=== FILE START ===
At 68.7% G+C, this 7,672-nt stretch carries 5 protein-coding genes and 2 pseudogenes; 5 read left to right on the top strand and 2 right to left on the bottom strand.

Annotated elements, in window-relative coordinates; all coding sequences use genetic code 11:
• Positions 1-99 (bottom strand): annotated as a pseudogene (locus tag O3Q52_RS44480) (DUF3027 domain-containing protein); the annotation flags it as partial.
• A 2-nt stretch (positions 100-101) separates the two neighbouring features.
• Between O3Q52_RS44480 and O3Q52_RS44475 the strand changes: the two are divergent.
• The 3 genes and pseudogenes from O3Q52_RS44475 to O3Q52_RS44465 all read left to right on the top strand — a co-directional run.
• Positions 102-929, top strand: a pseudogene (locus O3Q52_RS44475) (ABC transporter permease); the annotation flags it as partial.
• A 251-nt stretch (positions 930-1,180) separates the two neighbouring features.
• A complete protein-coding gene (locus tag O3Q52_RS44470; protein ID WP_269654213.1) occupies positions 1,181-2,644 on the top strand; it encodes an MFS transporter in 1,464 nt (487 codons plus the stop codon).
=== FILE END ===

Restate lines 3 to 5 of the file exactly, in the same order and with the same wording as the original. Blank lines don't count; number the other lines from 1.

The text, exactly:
• Positions 1-99 (bottom strand): annotated as a pseudogene (locus tag O3Q52_RS44480) (DUF3027 domain-containing protein); the annotation flags it as partial.
• A 2-nt stretch (positions 100-101) separates the two neighbouring features.
• Between O3Q52_RS44480 and O3Q52_RS44475 the strand changes: the two are divergent.